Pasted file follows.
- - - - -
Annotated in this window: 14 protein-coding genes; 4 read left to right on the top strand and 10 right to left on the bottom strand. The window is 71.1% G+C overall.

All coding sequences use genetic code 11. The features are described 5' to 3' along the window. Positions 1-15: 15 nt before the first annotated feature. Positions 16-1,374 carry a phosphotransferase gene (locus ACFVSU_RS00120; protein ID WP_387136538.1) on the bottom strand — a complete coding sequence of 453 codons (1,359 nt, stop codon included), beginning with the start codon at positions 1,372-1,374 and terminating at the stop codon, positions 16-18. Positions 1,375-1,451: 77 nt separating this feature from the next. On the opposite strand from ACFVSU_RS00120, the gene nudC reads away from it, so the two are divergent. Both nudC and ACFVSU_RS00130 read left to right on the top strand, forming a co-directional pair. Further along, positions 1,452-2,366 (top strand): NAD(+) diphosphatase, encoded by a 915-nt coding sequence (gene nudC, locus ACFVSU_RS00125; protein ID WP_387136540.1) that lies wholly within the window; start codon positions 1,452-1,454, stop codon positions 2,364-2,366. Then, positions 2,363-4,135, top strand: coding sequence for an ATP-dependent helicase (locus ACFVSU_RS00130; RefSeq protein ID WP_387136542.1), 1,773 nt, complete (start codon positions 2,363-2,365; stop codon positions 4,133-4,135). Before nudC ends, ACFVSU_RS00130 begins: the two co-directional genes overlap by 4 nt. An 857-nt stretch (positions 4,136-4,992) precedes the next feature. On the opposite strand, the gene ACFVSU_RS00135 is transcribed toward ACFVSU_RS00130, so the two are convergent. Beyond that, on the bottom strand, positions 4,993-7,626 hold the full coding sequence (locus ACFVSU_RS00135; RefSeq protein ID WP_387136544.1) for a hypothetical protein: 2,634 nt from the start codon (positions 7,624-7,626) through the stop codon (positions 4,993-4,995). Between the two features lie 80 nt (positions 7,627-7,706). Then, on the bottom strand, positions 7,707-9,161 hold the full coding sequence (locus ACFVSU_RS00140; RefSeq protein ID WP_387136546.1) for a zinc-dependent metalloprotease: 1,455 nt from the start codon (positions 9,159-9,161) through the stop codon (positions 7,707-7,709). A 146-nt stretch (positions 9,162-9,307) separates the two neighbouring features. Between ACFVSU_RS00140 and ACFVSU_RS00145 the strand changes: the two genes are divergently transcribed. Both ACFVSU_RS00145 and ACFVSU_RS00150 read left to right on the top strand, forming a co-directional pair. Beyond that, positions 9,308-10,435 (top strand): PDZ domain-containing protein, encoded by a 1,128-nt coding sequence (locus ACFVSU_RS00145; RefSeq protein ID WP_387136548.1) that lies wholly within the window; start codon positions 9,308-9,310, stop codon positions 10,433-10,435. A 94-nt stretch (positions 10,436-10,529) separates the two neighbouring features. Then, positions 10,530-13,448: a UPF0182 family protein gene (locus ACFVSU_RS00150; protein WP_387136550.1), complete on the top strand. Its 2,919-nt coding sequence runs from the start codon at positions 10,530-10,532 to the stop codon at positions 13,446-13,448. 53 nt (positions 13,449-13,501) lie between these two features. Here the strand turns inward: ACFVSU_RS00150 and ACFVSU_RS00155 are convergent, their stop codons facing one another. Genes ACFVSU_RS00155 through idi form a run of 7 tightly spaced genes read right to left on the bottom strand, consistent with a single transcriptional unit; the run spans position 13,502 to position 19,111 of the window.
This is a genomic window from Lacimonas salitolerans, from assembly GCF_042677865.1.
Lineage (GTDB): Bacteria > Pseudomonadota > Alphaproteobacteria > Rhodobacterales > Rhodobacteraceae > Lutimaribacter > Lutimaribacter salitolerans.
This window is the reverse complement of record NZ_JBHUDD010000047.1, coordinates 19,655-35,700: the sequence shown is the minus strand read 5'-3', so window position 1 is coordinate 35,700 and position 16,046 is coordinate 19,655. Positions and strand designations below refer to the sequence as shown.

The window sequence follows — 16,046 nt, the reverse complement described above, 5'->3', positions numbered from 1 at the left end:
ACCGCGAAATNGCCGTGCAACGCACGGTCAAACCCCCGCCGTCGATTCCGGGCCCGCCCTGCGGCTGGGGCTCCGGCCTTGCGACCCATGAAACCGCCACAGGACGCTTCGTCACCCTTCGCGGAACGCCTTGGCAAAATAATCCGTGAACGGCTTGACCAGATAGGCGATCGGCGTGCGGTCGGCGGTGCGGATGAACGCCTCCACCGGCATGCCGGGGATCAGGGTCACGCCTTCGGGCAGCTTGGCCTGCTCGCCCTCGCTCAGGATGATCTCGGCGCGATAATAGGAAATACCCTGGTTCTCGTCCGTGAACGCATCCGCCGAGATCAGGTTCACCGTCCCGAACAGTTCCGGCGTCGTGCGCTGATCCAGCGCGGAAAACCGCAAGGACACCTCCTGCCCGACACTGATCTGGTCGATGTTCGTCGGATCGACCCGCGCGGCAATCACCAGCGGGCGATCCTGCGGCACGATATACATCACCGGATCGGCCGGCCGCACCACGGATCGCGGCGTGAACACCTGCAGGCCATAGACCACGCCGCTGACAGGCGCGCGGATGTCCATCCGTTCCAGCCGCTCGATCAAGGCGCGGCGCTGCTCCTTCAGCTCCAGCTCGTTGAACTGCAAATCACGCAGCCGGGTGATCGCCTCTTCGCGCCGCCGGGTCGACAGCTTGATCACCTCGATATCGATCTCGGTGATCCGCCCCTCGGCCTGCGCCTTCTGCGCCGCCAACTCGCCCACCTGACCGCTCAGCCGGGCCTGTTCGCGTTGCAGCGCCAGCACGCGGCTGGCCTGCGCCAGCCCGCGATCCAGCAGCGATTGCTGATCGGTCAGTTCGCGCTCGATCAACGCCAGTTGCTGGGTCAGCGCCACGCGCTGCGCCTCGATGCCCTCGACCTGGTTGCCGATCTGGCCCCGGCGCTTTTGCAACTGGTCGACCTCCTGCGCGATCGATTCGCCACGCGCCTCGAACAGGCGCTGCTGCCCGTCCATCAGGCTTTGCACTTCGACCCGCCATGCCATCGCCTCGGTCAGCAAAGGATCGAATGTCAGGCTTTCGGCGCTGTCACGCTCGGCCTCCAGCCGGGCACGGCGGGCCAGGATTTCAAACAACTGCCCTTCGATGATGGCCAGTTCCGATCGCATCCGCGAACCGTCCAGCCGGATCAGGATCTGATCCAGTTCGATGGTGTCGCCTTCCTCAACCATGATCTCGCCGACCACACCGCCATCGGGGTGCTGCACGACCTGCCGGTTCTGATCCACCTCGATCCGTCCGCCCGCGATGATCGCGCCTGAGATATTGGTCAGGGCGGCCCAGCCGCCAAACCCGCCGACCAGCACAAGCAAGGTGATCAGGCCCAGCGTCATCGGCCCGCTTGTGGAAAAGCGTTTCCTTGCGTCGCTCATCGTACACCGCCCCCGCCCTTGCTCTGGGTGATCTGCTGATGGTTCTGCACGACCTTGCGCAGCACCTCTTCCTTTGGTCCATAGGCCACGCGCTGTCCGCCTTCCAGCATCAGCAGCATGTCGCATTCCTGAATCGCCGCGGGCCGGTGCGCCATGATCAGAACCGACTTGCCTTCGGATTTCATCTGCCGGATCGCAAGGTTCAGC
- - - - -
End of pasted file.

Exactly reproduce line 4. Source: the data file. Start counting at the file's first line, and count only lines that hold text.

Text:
Lineage (GTDB): Bacteria > Pseudomonadota > Alphaproteobacteria > Rhodobacterales > Rhodobacteraceae > Lutimaribacter > Lutimaribacter salitolerans.